Branding to Trustmark: It is Time to Move Your Company
Tuesday, December 11, 2012 at 2:20PM
Matthew Bywater in Advertising, Positioning, Trustmark

All successful companies brand themselves in the marketplace and this brand is more than just a name or logo. This branding is developed through marketing to cultivate a specific identity and reputation for the company. Through this identity, the company can differentiate itself within the marketplace from its competitors. According to Scott F. Geld, “A brand is essentially a way of communicating a promise or an exchange between you and your customers. It is a way of you communicating to your customer who you are and what you promise to deliver to them.” When the company uses this philosophy for the basis of all of their marketing efforts, it is telling its customers that the company can deliver to them on all different levels—this company is the best and most preferred within the marketplace. What a perception for customers! On a subconscious, if not conscious level, the image that has been created by that branding has those customers thinking “I am dealing with the best!”

Think about some of the biggest companies in the world, and you will probably think about Nike with its swoosh logo and theme of “Just do it.” You associate Volvo with safety, Ritz-Carlton Hotels with luxury, and Apple with innovation.  All of these are strong brands, created by expert marketing over a period of time. Each of these brands kept their promises to their customers: they delivered a better-than-expected product.

You and your company can go further than just branding, however. If you have created a strong brand for your company, you are ready to take that brand and your company to the next level: trustmark.  Kevin Roberts, the brilliant CEO Worldwide for Saatchi + Saatchi, developed this concept after his comprehensive study of companies whose branding went far beyond the norm.  He found that when a company’s brand is consistent with the actions of the people who represent the company and when a company’s values connect with their customers and actually begin to make an emotional connection, that company moves to a higher level of consumer loyalty. As Kevin Roberts said in one of his speeches, “. . .a trustmark plays offense [in the marketplace]. It’s the emotional connection that lets you go out and conquer the world.”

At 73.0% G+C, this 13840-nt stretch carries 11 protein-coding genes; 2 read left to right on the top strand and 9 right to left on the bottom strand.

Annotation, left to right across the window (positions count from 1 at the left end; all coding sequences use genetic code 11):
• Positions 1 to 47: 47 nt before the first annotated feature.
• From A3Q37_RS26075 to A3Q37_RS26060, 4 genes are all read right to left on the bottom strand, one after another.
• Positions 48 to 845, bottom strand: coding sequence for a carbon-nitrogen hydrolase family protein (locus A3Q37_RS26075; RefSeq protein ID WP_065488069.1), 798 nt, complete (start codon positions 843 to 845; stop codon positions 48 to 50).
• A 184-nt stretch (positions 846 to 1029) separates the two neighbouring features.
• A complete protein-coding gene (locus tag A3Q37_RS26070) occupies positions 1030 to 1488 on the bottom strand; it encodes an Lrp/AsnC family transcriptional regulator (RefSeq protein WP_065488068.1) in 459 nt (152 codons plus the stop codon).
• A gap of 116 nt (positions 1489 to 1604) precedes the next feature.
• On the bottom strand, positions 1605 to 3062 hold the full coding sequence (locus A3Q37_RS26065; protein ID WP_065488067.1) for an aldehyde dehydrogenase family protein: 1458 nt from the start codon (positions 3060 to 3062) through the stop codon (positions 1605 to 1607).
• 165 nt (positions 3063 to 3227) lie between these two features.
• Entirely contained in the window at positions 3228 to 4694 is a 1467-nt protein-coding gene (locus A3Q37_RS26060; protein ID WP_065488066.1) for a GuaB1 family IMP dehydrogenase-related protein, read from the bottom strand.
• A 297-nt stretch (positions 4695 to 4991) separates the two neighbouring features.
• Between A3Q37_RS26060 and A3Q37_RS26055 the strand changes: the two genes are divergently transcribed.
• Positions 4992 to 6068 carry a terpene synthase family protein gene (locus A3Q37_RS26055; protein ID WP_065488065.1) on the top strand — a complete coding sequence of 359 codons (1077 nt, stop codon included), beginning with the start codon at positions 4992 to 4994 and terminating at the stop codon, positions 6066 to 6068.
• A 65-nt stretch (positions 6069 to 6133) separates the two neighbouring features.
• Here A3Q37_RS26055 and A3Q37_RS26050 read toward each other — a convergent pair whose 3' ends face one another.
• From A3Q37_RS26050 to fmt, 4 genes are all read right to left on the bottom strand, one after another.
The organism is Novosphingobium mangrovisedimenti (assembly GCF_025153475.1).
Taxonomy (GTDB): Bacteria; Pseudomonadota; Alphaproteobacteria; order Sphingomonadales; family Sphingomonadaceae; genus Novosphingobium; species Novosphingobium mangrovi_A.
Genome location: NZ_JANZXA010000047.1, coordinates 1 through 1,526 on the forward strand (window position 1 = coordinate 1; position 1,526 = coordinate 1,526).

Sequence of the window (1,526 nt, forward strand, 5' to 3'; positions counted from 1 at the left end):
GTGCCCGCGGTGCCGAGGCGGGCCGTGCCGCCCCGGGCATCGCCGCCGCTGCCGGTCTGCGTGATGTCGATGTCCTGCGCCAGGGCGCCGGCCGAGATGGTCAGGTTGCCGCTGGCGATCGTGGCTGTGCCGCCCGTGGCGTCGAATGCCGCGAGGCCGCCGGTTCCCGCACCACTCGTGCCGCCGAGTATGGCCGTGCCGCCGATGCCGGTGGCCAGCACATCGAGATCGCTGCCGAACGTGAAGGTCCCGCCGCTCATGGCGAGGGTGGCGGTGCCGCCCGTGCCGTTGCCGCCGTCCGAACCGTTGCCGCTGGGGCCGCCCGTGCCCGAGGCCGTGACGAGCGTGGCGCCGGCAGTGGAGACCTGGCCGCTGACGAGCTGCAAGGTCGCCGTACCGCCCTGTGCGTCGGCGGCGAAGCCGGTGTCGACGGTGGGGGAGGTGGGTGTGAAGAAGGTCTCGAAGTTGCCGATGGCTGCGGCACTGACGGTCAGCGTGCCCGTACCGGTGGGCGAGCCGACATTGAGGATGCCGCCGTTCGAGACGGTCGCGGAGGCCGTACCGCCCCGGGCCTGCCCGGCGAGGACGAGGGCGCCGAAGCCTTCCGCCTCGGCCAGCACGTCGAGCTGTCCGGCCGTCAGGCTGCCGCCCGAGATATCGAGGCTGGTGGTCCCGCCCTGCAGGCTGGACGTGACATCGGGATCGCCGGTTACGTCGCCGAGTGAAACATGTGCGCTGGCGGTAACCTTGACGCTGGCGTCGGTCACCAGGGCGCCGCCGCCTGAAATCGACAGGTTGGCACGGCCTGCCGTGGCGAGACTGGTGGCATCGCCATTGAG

A trustmark deals with emotion, the emotion of your consumer. This trustmark can be a name or symbol which emotionally connects your company with the wants and desires of your customer. Emotion is the key word here—it is a strong, ephemeral feeling that can create formidable customer loyalty, far beyond just loving your product.

When working toward a trustmark, you must allow your customers to “own” your company, or in other words, support what you are doing and feel part of it. Coca-Cola moved into the trustmark level many years ago, and severely under-estimated the loyalty of their customers. In a push to do something fresh, Coke executives allowed the creation of New Coke and then suffered the tremendous wrath of their loyal customers. They had not realized that the customers were actually part of their business—they actually felt that they had a part in the decisions of the company. Trustmark. Emotional connection. Coca-Cola executives wisely removed the new product immediately.

Including a personal touch when you market your company will also cement this emotional connection. Witness McDonald’s ad campaign for chicken nuggets. The young man at the front of the line makes eye-contact with the lovely young woman at a table, then turns back to order. An older (implied “wiser”) man behind him in line says, “Order the 20 chicken nuggets and share them with her.” Nothing was said after this, but the next scene is of the two young people sharing a box of the nuggets, and the young man makes eye contact with the older man. The older man nods in approval. Not many words were used in this commercial, and on a very basic level, they were “selling” the chicken nuggets in the ad, but actually, McDonalds and their ad company were touching on that emotional connection with the viewers. The implication is that people care about one another, people in McDonalds care about one another, and McDonald’s food can help make this caring connection—all of this was done very subtly. Well done, yet emotional.

A sense of mystery also helps to create trustmark. Initiate such interest in your company that your customers want to search out more information; send them to your website, and have all of your pertinent information there.

By pushing your brand upward, you can create trustmark among your customers. By building the trustmark, you will receive customer loyalty for your company and your products that goes far beyond anything that you might expect. 

Article originally appeared on Matthew Bywater | Marketing Strategist & Media Commentator (http://matthewbywater.com/).
See website for complete article licensing information.